fished statements were carefully read and due weight assigned
them. With the exception of his last request, which was for the ap-
pointment of a new tribunal to sit in judgment upon his case, all his
requests were granted.
    &venth. There was no secret trial; indeed, the charge was
not denied; the plea of guilty was entered by Mr. Cornelison. The
only questions the Elders were called upon to consider were: What
is necessary for expiation What satisfactory proofs can Mr. C.
give of sincere repentance What is the least penalty we can
inflict What can we do to lead Mr. C. to repentance, that we may
save him
    Eighth. With this object in view, as two Elders were not sitting
in the case, it was deemed prudent to call Profs. McGarvey and Gra-
ham as advisory counsel, that the decision of the Elders might be
strengthened by the concurrent opinion of these distinguished and
impartial men. For this purpose only were the gentlemen invited.
    Ninth. After due consideration, the Elders find in the alleged
reason of Mr. Cornelison for the assault (and admitting that Mir.
Cornelison believed the statement he made to be true) not the least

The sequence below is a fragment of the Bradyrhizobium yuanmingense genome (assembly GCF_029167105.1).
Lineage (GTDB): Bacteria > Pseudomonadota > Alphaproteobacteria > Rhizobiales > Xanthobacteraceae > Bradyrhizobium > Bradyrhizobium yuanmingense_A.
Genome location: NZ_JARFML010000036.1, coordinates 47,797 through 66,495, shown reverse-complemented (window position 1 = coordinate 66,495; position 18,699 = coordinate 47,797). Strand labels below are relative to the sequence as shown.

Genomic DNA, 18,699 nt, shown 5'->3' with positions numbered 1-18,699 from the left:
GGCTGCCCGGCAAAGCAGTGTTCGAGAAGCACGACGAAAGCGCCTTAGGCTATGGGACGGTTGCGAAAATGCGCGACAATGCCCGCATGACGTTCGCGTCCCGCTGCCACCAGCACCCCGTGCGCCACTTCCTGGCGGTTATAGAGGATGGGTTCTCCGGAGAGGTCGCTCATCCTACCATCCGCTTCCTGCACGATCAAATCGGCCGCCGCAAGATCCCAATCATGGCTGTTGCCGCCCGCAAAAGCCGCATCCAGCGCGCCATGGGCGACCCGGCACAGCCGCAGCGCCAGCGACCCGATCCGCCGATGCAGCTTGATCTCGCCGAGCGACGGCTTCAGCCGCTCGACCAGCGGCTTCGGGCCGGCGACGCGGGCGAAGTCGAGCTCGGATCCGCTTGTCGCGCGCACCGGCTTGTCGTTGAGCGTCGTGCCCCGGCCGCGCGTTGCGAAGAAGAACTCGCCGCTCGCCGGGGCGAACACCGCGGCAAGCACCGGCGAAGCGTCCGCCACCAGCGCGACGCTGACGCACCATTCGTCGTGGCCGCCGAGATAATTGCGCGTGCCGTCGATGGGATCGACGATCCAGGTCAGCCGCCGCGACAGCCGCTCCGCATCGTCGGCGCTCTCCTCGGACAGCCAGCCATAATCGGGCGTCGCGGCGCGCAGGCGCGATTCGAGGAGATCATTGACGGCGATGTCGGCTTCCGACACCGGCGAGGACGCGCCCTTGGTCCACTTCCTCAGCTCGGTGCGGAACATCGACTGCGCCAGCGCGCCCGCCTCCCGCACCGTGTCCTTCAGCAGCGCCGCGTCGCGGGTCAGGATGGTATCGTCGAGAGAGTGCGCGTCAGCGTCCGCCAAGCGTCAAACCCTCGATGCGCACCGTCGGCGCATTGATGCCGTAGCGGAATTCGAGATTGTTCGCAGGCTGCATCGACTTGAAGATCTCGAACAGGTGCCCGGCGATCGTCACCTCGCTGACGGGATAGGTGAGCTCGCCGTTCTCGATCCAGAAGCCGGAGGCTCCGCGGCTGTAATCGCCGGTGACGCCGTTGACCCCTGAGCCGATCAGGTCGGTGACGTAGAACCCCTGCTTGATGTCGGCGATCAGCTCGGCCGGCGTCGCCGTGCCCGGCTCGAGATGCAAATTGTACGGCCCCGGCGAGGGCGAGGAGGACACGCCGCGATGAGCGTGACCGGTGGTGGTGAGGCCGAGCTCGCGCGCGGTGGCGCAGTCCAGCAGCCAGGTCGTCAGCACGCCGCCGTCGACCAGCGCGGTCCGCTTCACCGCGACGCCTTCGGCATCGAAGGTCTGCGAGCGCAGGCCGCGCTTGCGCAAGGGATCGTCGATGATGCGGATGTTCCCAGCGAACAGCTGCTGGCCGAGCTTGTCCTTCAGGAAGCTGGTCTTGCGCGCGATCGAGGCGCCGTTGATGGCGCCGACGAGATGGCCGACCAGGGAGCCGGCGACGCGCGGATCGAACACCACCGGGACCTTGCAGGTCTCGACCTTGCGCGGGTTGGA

shadow of an excuse or palliation.
    Tenth. And they find in him no evidence of that repentance
which they deem necessary.
    Eleventh. And, therefore, without partiality or prejudice, and in
the fear of God, we announce to you that in consideration of the in-
defensible assault upon Judge Reid by John J. Cornelison, and be-
cause John J. Cornelison does not express true repentance for the
same, the fellowship of the church is withdrawn from him, and he
is no longer a member of this congregation.
    And, further, we ask all who dissent from this decision to make
their objection known to the Elders, and if any have even yet any
new evidence that will modify this decision, the Elders will receive
it, consider it, and if need be, act upon it.

    The pastor, Elder H. R. Trickett, who, by the way, was
not invited, and took no part in the deliberations of the
Elders, gratuitously announced that the Elders refused to
read the letters sent of AMan 9 and 11 by Cornelison.
    Notwithstanding the deliberation and patience with
which the Elders had proceeded in this case, it was charged
that Cornelison had been unjustly dealt with. In reference
to this an extract is copied from the address of Col. H. L.
Stone to the jury, at Cornelison's trial: